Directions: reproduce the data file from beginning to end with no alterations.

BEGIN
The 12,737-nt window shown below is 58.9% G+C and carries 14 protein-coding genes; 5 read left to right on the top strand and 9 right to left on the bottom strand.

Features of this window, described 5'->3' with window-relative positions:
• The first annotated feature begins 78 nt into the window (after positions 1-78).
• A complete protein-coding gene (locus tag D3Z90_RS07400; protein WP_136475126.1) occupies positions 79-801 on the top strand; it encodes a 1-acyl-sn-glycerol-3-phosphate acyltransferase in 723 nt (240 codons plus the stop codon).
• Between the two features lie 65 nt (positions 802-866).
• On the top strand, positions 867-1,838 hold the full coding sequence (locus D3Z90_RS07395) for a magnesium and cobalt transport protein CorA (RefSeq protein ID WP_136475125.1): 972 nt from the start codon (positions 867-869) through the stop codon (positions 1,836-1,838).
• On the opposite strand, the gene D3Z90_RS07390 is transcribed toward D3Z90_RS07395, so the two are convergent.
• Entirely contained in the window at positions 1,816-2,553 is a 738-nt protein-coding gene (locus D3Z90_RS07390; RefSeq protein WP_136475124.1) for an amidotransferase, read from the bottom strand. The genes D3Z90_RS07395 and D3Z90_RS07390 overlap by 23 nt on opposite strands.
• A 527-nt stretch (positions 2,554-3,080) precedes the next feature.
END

The 12,737-nt window shown below is 58.9% G+C and carries 14 protein-coding genes; 5 read left to right on the top strand and 9 right to left on the bottom strand.

Features of this window, described 5'->3' with window-relative positions:
• The first annotated feature begins 78 nt into the window (after positions 1-78).
• A complete protein-coding gene (locus tag D3Z90_RS07400; protein WP_136475126.1) occupies positions 79-801 on the top strand; it encodes a 1-acyl-sn-glycerol-3-phosphate acyltransferase in 723 nt (240 codons plus the stop codon).
• Between the two features lie 65 nt (positions 802-866).
• On the top strand, positions 867-1,838 hold the full coding sequence (locus D3Z90_RS07395) for a magnesium and cobalt transport protein CorA (RefSeq protein ID WP_136475125.1): 972 nt from the start codon (positions 867-869) through the stop codon (positions 1,836-1,838).
• On the opposite strand, the gene D3Z90_RS07390 is transcribed toward D3Z90_RS07395, so the two are convergent.
• Entirely contained in the window at positions 1,816-2,553 is a 738-nt protein-coding gene (locus D3Z90_RS07390; RefSeq protein WP_136475124.1) for an amidotransferase, read from the bottom strand. The genes D3Z90_RS07395 and D3Z90_RS07390 overlap by 23 nt on opposite strands.
• A 527-nt stretch (positions 2,554-3,080) precedes the next feature.